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Export-Import Bank returns to full strength after 4 years

By Clyde Hughes
Export-Import Bank returns to full strength after 4 years
The U.S. Senate approved three board members to the Export-Import Bank Wednesday, returning it to full strength after four years. File Photo by Alex Edelman/UPI | License Photo

May 8 (UPI) -- The U.S. Senate revived the Export-Import Bank to full strength Wednesday by confirming three new members, giving it the membership it needs to approve some $40 million in deals that languished for four years.

The Senate approved appointees Spencer Bachus, Judith Del Zoppo Pryor and Kimberly Reed to the bank's board. All three earned more than 70 Senate votes for confirmation.

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The Export-Import Bank gives out loans, guarantees and other financing to encourage foreign purchases of U.S. goods. Some business groups and the White House lobbied for the bank's return to full strength, considering it a critical tool for connecting with foreign markets.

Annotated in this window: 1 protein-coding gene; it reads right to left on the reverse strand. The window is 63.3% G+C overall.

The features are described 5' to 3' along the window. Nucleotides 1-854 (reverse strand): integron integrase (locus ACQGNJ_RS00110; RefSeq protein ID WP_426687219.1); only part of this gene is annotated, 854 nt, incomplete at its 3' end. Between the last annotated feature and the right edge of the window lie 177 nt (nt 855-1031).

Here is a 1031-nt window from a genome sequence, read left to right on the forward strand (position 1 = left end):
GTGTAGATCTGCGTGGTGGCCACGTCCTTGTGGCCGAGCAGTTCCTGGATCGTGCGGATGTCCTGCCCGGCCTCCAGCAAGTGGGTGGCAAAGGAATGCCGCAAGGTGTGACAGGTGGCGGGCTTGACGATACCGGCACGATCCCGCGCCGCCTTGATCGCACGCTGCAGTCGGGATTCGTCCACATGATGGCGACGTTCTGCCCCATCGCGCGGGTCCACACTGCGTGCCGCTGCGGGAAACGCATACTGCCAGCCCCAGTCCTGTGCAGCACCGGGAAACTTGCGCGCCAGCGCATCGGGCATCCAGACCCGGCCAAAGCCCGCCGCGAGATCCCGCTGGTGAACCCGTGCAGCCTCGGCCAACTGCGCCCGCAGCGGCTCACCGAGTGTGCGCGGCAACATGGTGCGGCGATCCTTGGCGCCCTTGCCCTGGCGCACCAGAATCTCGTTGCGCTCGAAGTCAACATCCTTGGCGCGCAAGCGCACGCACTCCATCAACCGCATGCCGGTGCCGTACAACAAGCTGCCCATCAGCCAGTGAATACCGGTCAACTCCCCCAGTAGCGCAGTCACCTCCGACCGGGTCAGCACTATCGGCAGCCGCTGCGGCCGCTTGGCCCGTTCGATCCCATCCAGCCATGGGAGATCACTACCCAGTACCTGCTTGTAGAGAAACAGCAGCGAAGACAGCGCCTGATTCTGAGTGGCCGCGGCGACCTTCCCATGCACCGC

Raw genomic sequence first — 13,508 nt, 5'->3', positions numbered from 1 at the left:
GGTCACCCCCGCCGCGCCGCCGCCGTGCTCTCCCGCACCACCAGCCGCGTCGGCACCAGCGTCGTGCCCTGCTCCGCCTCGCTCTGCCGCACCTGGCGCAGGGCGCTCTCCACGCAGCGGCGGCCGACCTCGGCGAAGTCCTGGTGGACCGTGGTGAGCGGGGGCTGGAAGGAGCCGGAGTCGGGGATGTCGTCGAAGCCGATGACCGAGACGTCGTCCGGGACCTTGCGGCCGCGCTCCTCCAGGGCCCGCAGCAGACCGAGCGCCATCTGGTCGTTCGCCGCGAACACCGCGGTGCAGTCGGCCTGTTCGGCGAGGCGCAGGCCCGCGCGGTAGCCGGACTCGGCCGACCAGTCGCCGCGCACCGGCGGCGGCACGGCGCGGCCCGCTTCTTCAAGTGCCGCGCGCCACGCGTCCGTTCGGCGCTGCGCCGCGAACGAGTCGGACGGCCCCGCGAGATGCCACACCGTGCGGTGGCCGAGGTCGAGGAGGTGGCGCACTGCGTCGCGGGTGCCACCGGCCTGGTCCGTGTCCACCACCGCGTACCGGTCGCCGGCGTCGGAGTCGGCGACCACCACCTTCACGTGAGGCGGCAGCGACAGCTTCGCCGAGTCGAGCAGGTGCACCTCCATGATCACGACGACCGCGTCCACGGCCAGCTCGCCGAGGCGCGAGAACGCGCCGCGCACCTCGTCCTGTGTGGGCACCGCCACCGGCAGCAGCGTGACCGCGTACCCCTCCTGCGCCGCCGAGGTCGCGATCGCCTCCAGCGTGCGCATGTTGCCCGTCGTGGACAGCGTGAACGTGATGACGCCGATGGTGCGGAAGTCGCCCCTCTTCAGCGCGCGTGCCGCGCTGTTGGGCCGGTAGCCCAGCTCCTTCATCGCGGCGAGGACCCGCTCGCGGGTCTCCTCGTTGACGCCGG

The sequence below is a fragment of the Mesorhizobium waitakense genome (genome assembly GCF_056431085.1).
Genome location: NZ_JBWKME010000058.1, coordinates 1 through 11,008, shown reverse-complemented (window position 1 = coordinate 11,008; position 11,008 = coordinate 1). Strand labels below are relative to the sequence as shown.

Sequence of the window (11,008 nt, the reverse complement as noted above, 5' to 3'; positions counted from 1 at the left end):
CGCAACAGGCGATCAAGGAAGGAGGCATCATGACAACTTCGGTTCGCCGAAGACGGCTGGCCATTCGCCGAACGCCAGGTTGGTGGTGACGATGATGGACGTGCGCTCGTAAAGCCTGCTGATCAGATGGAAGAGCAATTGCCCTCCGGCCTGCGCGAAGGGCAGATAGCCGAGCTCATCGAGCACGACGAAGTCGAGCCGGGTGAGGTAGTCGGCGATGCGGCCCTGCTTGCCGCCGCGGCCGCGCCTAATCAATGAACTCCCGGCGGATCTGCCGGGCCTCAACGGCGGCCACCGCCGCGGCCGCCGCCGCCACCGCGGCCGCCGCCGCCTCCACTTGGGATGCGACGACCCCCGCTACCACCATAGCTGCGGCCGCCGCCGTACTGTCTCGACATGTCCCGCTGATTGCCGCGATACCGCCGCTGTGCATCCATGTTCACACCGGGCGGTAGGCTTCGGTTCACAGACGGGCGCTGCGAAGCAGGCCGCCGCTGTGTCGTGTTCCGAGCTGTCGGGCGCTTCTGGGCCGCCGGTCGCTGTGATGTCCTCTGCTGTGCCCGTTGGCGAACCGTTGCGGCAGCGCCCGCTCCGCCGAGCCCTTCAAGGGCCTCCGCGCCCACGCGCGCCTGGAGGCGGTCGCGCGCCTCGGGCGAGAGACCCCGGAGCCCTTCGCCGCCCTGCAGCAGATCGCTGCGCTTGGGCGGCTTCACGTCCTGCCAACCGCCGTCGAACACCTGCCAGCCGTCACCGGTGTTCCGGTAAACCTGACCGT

Opposition to the bank put together a rare pairing of lawmakers like Sen. Pat Toomey, R-Pa., and Sen. Bernie Sanders, I-Vt., who called it another form of corporate welfare.

Conservative split on the bank spans 15 years, with Koch Industries, a strong Republican donor, complaining that companies like Boeing, GE and Caterpillar and other large industries received 97 percent of its financing in 2013. The Trump administration had been equally split on the bank -- with U.S. Trade Representative Robert E. Lighthizer and adviser Peter Navarro arguing for it, while acting White House chief of staff Mick Mulvaney opposed it.

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